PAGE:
Delphix founder and executive chairman Jedidiah Yueh speaks the language of data fluently. He founded data management tech company Avamar in 1999 and served as founding CEO before the company was sold to EMC for $165M in 2006. While Avamar focused on data de-duplication, backup and recovery, Delphix focuses on data visualization, and boasts more than $200M in its first 7 years of sales.
Yueh is also experienced in developing relationships with outside investors, having secured more than $150M in venture capital investments to help grow his businesses.
Chief Executive spoke to Yueh about the data security issues CEOs should be focusing on, the keys to operating successful organizations in the digital age, and how his leadership style is evolving. Here’s what he had to say:
Data security topics that CEOs should have on their radar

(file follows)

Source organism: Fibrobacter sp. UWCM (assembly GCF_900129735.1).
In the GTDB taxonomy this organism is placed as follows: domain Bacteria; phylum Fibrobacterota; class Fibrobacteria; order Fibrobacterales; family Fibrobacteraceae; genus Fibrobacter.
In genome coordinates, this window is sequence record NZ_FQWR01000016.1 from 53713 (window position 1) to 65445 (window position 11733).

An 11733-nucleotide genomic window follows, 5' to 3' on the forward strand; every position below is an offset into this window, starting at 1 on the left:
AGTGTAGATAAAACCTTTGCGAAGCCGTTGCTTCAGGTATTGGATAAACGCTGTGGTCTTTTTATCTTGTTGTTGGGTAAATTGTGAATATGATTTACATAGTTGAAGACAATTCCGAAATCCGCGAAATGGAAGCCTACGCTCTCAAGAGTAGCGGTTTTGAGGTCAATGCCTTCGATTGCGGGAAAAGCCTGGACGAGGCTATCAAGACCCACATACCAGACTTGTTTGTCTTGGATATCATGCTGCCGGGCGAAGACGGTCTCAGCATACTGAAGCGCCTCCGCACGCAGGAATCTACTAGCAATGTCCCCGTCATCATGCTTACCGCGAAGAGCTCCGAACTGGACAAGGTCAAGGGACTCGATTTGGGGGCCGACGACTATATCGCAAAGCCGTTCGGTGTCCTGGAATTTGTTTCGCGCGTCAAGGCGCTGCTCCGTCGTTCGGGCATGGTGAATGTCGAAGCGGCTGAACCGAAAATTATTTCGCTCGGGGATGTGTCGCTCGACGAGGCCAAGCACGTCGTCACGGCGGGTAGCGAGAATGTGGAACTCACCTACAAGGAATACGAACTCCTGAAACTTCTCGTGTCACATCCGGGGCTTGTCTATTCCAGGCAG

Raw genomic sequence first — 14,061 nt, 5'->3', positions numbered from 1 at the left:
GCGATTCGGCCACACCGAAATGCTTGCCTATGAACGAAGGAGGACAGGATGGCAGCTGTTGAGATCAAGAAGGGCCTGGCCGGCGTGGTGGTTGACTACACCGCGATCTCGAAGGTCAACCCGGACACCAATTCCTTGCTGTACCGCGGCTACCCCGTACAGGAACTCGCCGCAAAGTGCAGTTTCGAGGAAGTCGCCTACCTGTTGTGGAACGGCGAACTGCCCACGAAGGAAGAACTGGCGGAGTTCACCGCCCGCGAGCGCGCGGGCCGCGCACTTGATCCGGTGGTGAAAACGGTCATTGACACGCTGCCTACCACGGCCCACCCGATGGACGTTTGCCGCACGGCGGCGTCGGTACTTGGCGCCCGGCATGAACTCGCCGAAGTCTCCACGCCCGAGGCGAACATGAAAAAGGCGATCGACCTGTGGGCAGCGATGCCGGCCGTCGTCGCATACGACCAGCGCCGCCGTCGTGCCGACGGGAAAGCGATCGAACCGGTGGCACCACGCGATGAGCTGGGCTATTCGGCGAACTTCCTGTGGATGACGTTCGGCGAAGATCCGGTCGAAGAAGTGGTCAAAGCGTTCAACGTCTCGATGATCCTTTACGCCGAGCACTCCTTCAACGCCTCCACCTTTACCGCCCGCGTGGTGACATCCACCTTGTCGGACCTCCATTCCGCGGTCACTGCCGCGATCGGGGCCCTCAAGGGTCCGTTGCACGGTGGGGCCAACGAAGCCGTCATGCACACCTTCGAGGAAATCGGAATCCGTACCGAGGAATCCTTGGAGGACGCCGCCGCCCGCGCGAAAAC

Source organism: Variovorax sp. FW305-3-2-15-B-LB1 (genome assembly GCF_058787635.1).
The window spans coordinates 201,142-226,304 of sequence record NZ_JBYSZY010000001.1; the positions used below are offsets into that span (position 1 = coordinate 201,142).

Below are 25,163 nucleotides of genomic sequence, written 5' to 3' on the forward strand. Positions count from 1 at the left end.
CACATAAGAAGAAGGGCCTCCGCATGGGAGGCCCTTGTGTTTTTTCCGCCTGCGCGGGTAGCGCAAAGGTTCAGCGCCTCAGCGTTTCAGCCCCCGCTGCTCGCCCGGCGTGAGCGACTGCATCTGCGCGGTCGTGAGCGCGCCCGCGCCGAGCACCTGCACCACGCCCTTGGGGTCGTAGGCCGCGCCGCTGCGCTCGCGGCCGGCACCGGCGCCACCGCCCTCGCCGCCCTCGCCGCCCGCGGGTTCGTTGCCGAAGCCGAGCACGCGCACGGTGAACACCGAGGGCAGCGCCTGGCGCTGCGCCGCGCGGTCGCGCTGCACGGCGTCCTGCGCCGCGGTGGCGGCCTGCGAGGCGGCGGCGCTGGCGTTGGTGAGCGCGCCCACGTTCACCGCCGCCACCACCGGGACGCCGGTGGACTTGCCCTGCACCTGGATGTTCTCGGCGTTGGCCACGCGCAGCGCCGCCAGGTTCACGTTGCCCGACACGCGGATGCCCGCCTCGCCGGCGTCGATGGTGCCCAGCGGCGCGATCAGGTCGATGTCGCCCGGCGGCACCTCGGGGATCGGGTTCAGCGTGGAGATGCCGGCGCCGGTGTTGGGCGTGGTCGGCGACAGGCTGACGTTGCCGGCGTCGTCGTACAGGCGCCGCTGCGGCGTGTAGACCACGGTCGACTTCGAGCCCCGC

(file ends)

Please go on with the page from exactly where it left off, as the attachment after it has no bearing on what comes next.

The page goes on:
I think companies that are starting now are still waking up to realize that every company is a data company. If you look at the path to business, companies used to be products and services companies. Then, with the rise of the internet, they started realizing that every company has to be a software company, every company is a software company. And software began to proliferate and drive the operations and many of the core revenue functions for many businesses. But I think today, companies are starting to wake up. They are slowly waking up to realize that every company is a data company. If you look at some of the biggest companies in the world today, if you look at the Facebooks and the Googles, they are truly data companies. They use data to drive all their revenues.